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June 1987

Management of Perforated Appendicitis in Children—Revisited

Author Affiliations

From the Division of Pediatric Surgery, Department of Surgery, Cook County Hospital, University of Illinois College of Medicine, Chicago.

Arch Surg. 1987;122(6):691-696. doi:10.1001/archsurg.1987.01400180073014

• Of 522 children with acute appendicitis treated from 1978 to 1985, 170 had appendiceal perforation with peritonitis. The protocol for perforation included aggressive fluid resuscitation, preoperative triple antibiotic therapy, copious peritoneal lavage, avoidance of transperitoneal drains except those used for well-localized abscesses, delayed wound closure, and postoperative antibiotic therapy for seven to ten days. The minor complication rate was 22%; this included pleural effusion, wound infection, atelectasis, and prolonged ileus. The major complication rate was 3%; this included intra-abdominal abscess, gastrointestinal bleeding, wound dehiscence, pneumonia, and intestinal obstruction. Only four postoperative intra-abdominal abscesses occurred, in three patients. The mortality rate was zero. A comparison of this series with a similar group of 24 patients who underwent drainage showed the relative rate of abdominal abscess formation to be 1.8% (undrained) vs 12.5% (drained). We achieved our lowest rate of serious complications following surgery for pediatric perforated appendix with the use of aggressive fluid resuscitation, broad-spectrum antibiotic therapy, copious peritoneal irrigation, and delayed wound closure and without drainage.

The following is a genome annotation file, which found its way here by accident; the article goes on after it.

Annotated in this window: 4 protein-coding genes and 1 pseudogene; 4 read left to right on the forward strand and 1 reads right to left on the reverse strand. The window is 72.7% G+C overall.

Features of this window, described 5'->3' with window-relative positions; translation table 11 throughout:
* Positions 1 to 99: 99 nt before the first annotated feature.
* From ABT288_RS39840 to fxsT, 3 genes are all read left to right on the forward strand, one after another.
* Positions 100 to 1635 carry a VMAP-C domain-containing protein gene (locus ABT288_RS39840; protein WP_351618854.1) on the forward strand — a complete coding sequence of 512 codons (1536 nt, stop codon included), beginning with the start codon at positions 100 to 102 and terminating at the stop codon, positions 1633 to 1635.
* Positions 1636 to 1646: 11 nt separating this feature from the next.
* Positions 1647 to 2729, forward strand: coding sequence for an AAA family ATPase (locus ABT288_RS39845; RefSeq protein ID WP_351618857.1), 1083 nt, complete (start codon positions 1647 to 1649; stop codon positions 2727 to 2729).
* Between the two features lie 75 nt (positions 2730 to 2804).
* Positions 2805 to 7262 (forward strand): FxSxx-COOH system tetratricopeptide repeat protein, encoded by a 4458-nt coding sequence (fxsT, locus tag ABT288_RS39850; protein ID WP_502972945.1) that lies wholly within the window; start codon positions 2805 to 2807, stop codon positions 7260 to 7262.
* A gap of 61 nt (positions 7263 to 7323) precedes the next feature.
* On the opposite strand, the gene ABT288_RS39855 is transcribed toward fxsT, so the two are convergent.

(Arch Surg 1987;122:691-696)

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